The Government's campaign for health and safety reform has made it clear that there is an increased focus on high risk industries such as forestry, agriculture, manufacturing and construction.
While that may be the case, it is important to remember that health and safety legislation applies equally to white collar industries. While it may be tempting to dismiss the risks faced by office workers as being limited to paper cuts, in fact there are real and serious hazards in white collar industries, both physical and mental.
The typical hazards which can arise in white collar industries are workplace stress and fatigue, bullying and occupational overuse syndrome. These can have a significant impact on workers' health and wellbeing.
While all workers, regardless of industry, have the potential to be exposed to these types of hazards, these are hazards common in an office environment. Employers need to have effective systems in place to manage these hazards. Failure to appropriately manage these hazards could result in legal liability including a prosecution under health and safety legislation and/or a personal grievance claim by affected employees.
Stress can mean different things to different people. It can be work-related or relate to things that are going on at home or a combination of both. Some work is intrinsically stressful and other work may be stressful because it is poorly organised and places unreasonable demands on an individual. Whatever the meaning, stress can result in a person being unable to carry on working safely.
In 2005, the Nelson engineering firm Nalder and Biddle became the first company in New Zealand to be convicted under health and safety legislation for failing to provide a safe working environment, after an employee broke down from work-related stress. Numerous other personal grievance claims have been raised with workplace stress the cornerstone of the claim.
Some of the steps employers can take to identify and manage stressors in the workplace include:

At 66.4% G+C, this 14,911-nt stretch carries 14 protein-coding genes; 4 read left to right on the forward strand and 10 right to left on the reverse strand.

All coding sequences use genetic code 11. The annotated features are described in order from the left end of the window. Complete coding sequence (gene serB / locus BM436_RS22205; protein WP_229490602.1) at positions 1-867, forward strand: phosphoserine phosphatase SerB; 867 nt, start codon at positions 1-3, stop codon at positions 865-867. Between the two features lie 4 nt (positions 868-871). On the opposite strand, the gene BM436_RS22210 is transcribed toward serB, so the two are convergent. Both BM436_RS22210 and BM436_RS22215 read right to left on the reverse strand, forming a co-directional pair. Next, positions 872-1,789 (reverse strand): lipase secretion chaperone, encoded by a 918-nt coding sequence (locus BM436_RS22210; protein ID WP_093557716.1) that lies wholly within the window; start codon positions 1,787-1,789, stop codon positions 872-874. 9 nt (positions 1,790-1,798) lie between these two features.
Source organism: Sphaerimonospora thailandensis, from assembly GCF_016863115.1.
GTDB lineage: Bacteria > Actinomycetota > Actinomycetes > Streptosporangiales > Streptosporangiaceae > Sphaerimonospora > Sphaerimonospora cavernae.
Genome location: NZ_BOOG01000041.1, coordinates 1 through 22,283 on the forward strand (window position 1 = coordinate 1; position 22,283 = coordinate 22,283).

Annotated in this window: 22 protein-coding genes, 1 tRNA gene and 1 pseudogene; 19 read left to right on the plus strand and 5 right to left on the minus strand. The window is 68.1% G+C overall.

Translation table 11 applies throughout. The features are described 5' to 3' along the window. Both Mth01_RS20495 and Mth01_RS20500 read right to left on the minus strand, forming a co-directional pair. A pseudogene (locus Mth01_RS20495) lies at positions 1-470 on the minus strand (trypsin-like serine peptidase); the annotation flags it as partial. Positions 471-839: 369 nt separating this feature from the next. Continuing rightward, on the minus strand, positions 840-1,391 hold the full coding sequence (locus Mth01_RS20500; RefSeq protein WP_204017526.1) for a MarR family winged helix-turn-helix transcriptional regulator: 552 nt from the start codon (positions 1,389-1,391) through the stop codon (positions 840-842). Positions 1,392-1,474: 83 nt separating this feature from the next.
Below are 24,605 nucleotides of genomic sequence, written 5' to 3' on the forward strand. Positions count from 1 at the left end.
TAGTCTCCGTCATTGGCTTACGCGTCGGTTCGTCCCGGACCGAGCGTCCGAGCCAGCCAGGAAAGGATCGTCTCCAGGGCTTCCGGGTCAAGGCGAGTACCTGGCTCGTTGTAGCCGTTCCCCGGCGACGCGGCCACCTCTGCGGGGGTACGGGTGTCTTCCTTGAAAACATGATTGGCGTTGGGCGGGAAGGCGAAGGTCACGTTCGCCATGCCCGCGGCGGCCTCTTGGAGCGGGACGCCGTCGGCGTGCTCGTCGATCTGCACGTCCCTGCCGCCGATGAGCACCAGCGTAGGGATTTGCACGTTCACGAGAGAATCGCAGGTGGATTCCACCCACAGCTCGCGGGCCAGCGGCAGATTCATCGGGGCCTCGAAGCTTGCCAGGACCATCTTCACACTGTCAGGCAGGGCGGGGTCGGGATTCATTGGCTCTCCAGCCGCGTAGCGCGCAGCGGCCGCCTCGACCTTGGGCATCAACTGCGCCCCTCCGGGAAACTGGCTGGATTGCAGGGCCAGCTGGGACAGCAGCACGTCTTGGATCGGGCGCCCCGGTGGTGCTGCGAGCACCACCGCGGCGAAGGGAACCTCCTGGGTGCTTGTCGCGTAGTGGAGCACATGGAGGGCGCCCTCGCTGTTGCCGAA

- Identify stressors in the workplace and in particular identifying which stressors are avoidable
- Strive for a healthy work environment
- Take complaints of workplace stress seriously
- Ensure appropriate breaks are taken, consider how work is performed and ensure adequate staffing levels
If an issue of workplace stress is raised, an employer should investigate it and, where appropriate, take steps to provide support and address any issues identified.
Earlier this year WorkSafe NZ issued guidelines on how to prevent and respond to workplace bullying noting that bullying was prevalent in New Zealand workplaces and needs to be addressed.
There have been prosecutions under health and safety legislation in Australia in cases involving workplace bullying. In 2010, for example, a café, its owner and three staff were ordered to pay a total of AUD$335,000 after bullying another employee to the point where she committed suicide.
While there have been no similar prosecutions in New Zealand, statistics suggest that bullying allegations feature prominently in personal grievances heard by the Employment Relations Authority. WorkSafe NZ's guidelines may well signal that a bullying prosecution under health and safety legislation will be contemplated in the future should an appropriate case arise.
Steps businesses should take to manage the risk of workplace bullying include:
- Have a bullying policy with a process for making complaints
- Provide appropriate training for staff and managers on dealing with bullying
- Take all complaints of bullying seriously and investigate them
If bullying has occurred, employers are expected to take appropriate steps to address this. This could include disciplinary action against the perpetrator(s) up to and including dismissal.
Occupational overuse syndrome
Occupational overuse syndrome (OOS) covers a range of conditions and injuries which are usually characterised by discomfort or pain. OOS develops over time and it is usually caused or aggravated by a worker's workstation or equipment, the way a task is designed, excessive workloads, insufficient breaks and/or inadequate training in the correct use of equipment.
In an office environment, workers may spend long periods typing or looking at their computer screen. Repetitive or static activities like this should incorporate rest breaks and micropauses, and tools and equipment should be arranged to avoid tense or undesirable postures.
WorkSafe NZ has guidelines for the prevention and management of OOS. It recommends employers continually investigate and monitor the work practices and job design, assess the condition of the equipment and environment and measure the prevalence of early warning symptoms of OOS.
Workers should also be encouraged to report any OOS issues promptly and of course these should then be properly addressed by the employer.
While it may be easier to focus on controlling "traditional" hazards in the workplace, employers must not forget the need for controls and monitoring around stress, fatigue, bullying and OOS.
The content of this article is intended to provide a general guide to the subject matter. Specialist advice should be sought about your specific circumstances.